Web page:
- First, all employees are expected to be open to so-called controversies within and outside their working areas. (Other methodologies call these tensions or sparks.) This means all are obliged to share their ideas (or concerns) and to then engage in the process of building a consensus solution to the raised controversy.
- Building consensus does not mean that large groups have to meet and discuss every decision that needs to be made. Minor decisions can be made by individuals. But the process must be transparent and reversible. Experience teaches Vagas that the average group consists of 3 to 5 employees.
- Depending on the complexity and consequences of decisions, they are made by smaller or larger groups of people. The greater the uncertainty posed by a matter, the more people with experience should be involved to achieve a better result.
- It may happen that a discussion reaches an impasse. Then the group will usually invite new participants. The most desirable are people with expertise in the matter. If there is still no consensus the decision gets postponed, waiting to mature until it is be possible to reach consensus. This is normally not a problem.”
3. No predefined targets
While teams are strongly result-driven, there are no predefined targets. Not even the sales teams have predefined monetary goals. Instead, teams measure and analyze their progress against key indicators that reflect their progress towards keeping their ‘business’ healthy. “We believe that the focus should be on process, not on the results. Results will be harvested when the process is right.”
Teams are responsible for improving their own performance and raising their achievements. “Improvement within Vagas is about the pleasure of debating ideas, and the satisfaction of either winning or losing a good discussion. We like to describe this environment as a place where individuals are empowered to do whatever they want but everyone has everything to do with that.”
The model seems to work just fine for Vagas right now. But that doesn’t necessarily mean that the model is fit for the future. Remember that there is simply no one-size-fits-all solution. “We always try to do things that make sense, and to provide everyone with the freedom to rethink and redo anything, and the ability to experiment. We were very fragile at the beginning, but we have always managed to grow, more than many companies with fixed traditional structures.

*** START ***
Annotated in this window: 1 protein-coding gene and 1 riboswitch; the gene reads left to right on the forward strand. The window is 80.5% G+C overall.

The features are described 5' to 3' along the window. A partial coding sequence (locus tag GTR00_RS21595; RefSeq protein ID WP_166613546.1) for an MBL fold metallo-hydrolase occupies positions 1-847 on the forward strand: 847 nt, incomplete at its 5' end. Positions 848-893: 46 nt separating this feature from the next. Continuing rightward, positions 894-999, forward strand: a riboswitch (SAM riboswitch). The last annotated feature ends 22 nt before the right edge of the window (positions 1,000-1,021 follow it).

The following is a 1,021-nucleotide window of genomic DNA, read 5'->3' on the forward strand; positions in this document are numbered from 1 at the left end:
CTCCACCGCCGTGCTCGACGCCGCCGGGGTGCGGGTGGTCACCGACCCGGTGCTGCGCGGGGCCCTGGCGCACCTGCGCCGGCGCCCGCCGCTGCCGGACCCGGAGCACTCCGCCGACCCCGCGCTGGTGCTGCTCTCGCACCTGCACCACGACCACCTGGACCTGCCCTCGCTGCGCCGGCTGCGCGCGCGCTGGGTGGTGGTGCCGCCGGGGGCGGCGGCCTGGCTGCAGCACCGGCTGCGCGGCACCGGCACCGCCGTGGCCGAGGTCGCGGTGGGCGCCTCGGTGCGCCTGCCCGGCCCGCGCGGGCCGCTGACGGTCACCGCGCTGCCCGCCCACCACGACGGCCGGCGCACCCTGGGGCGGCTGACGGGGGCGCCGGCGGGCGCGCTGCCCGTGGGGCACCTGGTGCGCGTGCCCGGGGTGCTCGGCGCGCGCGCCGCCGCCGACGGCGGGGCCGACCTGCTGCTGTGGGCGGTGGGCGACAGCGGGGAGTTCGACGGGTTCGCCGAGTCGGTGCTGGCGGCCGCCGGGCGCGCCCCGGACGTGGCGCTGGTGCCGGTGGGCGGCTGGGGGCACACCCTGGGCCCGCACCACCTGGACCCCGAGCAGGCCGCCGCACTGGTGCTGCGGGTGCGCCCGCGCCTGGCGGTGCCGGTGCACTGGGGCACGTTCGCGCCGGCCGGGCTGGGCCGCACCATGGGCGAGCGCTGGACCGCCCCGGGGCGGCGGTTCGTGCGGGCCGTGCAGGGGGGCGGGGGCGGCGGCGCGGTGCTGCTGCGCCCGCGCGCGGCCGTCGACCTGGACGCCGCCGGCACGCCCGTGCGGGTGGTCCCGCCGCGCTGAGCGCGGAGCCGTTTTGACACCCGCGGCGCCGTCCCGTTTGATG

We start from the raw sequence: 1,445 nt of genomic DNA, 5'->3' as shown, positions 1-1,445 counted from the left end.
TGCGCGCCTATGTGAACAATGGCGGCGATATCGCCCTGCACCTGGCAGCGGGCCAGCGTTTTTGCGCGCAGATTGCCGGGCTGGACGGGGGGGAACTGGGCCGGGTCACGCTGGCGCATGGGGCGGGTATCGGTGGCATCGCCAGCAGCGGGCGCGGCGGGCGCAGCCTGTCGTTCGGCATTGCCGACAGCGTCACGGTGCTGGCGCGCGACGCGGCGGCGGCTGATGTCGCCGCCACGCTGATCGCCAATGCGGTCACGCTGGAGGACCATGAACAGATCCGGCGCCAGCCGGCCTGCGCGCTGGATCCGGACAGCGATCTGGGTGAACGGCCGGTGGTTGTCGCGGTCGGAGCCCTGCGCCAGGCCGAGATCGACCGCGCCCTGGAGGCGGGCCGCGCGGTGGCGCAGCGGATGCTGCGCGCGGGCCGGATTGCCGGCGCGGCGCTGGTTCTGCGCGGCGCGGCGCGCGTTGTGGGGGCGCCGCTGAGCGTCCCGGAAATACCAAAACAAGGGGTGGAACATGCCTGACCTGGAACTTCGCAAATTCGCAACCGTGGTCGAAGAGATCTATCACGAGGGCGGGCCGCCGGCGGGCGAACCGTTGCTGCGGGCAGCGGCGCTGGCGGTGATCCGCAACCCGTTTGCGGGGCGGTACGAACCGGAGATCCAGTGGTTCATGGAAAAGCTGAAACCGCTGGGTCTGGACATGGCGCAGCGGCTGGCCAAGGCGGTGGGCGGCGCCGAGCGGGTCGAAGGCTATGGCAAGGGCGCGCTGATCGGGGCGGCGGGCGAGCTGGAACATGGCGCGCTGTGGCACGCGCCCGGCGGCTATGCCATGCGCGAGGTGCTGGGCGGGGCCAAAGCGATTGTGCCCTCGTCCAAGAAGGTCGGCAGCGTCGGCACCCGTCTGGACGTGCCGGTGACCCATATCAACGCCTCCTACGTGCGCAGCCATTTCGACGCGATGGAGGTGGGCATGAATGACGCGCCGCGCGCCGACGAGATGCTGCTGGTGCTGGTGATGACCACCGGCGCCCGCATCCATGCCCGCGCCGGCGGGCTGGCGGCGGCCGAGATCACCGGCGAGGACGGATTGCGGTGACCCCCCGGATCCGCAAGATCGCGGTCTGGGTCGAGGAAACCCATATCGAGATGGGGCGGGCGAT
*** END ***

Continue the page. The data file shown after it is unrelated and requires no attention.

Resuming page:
We like to describe this environment as a place where individuals are empowered to do whatever they want but everyone has everything to do with that.
The scalability of the model is certainly a challenge. Our belief is that it is adequate, without significant modification, for a two to three times larger company, and that addressing this question is not yet a priority. But let’s be clear. Horizontal management is not the end-of-the-line. It is a constant journey of discovery.”
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In early 2018 I took on a new challenge. After two years in the popular management world I decided to take a leap into academic life. I started a part-time PhD program in Business at the VU University Amsterdam. Since then I have researched how large organizations (with thousands of employees) can scale and organize without the need for middle management. It’s time to share what we’ve learned.